Hyperactive Year for Employment Law Predicted
Employers already are seeing a lot of activity by OSHA but also should watch the NLRB, EEOC, and U.S. Supreme Court this year, writes Rich Meneghello, managing partner of the Portland, Ore. office of Fisher & Phillips LLP.
Richard R. Meneghello, managing partner of the Portland, Ore. office of Fisher & Phillips LLP (the Atlanta-based employment law firm that former OSHA Administrator Ed Foulke Jr. joined after leaving the safety agency in November 2008) has summarized 2009's important events in employment law in an A-to-Z Labor Letter. Founded in 1943, the firm represents management in labor, employment, civil rights, employee benefits, and immigration cases.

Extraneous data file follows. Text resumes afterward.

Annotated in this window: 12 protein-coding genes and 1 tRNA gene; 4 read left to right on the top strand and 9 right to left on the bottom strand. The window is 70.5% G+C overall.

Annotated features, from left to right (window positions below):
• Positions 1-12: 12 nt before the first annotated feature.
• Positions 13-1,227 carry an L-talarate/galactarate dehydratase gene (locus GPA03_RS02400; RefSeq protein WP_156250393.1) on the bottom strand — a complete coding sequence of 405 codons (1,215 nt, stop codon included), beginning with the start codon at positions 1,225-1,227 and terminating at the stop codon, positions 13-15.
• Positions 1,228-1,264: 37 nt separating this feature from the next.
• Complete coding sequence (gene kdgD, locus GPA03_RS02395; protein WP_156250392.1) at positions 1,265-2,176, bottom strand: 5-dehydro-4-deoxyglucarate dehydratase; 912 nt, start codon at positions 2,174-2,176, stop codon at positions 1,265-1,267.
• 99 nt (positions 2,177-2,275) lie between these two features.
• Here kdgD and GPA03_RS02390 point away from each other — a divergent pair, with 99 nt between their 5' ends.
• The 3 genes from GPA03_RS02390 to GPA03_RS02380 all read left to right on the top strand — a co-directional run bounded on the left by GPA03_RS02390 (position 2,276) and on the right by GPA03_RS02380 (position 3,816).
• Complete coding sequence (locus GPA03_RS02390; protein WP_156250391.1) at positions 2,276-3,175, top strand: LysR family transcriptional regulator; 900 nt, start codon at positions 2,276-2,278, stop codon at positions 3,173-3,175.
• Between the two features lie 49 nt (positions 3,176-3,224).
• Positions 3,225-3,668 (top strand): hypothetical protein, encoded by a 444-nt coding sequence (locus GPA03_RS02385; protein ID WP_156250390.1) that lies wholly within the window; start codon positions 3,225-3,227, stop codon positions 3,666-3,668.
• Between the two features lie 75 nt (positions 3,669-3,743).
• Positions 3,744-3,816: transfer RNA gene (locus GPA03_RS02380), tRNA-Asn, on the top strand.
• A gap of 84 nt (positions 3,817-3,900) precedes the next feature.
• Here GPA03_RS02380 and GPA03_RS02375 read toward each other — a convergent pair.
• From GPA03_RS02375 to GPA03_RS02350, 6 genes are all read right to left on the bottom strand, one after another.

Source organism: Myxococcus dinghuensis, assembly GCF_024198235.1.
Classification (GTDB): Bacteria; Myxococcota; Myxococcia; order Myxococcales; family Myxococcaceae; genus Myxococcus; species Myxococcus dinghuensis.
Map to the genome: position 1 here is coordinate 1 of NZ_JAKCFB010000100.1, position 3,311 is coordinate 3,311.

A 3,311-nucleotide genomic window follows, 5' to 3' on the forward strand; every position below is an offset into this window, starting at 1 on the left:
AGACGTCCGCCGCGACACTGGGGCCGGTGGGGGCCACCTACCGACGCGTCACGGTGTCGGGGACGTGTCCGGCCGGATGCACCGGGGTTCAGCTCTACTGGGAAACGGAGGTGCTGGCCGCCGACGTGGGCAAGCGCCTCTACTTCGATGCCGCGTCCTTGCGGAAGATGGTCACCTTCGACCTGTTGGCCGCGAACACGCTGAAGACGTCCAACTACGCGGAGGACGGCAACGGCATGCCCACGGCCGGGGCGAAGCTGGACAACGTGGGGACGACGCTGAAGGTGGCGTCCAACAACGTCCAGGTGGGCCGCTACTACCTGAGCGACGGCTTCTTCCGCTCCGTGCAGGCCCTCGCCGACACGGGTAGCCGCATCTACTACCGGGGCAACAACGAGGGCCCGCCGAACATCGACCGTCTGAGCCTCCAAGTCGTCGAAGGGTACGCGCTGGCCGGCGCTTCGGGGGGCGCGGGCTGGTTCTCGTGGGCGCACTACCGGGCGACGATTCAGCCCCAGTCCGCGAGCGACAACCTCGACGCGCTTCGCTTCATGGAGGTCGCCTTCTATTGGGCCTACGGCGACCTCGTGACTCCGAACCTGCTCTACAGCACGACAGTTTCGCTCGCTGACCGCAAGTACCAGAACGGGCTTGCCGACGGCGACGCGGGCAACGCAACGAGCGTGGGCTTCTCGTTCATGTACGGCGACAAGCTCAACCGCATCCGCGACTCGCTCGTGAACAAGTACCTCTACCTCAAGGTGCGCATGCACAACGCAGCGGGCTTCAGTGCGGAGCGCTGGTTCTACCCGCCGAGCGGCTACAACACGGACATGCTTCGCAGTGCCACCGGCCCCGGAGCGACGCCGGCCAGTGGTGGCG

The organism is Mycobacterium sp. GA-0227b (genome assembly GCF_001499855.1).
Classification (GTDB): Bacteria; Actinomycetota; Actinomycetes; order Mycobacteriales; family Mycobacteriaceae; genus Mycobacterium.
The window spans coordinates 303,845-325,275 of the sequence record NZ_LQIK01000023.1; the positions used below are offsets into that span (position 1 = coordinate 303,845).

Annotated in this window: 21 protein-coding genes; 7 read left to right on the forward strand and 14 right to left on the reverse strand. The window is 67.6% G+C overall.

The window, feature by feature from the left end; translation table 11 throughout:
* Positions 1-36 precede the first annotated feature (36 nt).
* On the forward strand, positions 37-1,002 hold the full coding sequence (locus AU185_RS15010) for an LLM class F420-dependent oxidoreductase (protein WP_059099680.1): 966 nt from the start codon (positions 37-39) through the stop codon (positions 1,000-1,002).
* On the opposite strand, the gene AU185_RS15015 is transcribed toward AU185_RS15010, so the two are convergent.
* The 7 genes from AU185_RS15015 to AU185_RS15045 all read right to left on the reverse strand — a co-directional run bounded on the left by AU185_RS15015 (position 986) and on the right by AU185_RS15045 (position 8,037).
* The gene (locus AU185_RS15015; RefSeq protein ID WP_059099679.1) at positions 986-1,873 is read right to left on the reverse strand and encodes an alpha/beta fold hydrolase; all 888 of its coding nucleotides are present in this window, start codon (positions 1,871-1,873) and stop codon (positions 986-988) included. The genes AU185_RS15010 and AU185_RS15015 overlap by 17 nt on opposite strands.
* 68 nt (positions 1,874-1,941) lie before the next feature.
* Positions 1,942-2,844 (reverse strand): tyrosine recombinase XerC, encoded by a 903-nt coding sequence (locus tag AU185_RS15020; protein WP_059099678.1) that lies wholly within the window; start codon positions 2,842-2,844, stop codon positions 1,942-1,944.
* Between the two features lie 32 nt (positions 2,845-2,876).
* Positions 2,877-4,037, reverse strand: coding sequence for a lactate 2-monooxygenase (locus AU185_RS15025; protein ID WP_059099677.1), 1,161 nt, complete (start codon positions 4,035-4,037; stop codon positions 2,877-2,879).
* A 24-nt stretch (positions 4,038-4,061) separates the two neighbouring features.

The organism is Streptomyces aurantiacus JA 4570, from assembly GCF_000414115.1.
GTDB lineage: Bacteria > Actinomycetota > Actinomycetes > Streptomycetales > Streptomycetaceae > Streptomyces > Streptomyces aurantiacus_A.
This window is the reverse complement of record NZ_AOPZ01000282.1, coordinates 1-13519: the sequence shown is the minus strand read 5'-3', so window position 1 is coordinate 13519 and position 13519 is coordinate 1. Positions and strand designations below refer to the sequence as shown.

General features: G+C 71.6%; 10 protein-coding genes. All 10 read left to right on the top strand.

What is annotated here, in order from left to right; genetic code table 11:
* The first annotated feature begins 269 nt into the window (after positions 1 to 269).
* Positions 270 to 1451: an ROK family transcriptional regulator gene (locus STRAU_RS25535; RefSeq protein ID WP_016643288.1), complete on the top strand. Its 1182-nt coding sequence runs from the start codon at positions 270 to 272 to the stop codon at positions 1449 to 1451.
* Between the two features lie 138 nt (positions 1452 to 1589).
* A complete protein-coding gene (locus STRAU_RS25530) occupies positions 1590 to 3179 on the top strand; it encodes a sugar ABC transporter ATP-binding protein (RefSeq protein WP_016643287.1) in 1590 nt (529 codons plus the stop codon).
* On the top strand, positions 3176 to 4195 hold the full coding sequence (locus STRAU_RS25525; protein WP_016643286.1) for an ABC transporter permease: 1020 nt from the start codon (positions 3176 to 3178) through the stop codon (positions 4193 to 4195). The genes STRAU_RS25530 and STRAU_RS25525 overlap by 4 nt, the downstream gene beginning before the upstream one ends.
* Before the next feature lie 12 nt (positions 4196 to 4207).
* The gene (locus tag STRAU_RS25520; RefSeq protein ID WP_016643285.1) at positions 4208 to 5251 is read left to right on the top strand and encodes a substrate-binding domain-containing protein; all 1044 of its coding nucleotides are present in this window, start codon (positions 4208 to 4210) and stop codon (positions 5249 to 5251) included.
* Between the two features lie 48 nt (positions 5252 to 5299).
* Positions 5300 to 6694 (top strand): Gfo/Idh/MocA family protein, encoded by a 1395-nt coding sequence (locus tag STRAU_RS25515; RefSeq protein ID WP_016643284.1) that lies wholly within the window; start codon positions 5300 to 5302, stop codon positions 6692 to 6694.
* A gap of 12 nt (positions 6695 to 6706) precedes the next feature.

Meneghello predicts continued activism by OSHA and an activist National Labor Relations Board this year, a busy U.S. Supreme Court term for employment law issues, continued wage and hour enforcement by the U.S. Labor Department, and new age discrimination guidance coming in February from EEOC.
His entry for "G" concerns one current EEOC topic highly important to employers: "Employers will need to familiarize themselves with yet another acronym this year: GINA, or the Genetic Information Nondiscrimination Act, which went into effect in November and prohibits employers from acquiring or using genetic information about its employees. And employers need to add yet another poster to the crowded bulletin board in the break room, this time about employees' genetic privacy rights."
The firm lists Foulke as a partner in the Atlanta office and co-chair of the firm's Workplace Safety and Catastrophe Management Practice Group.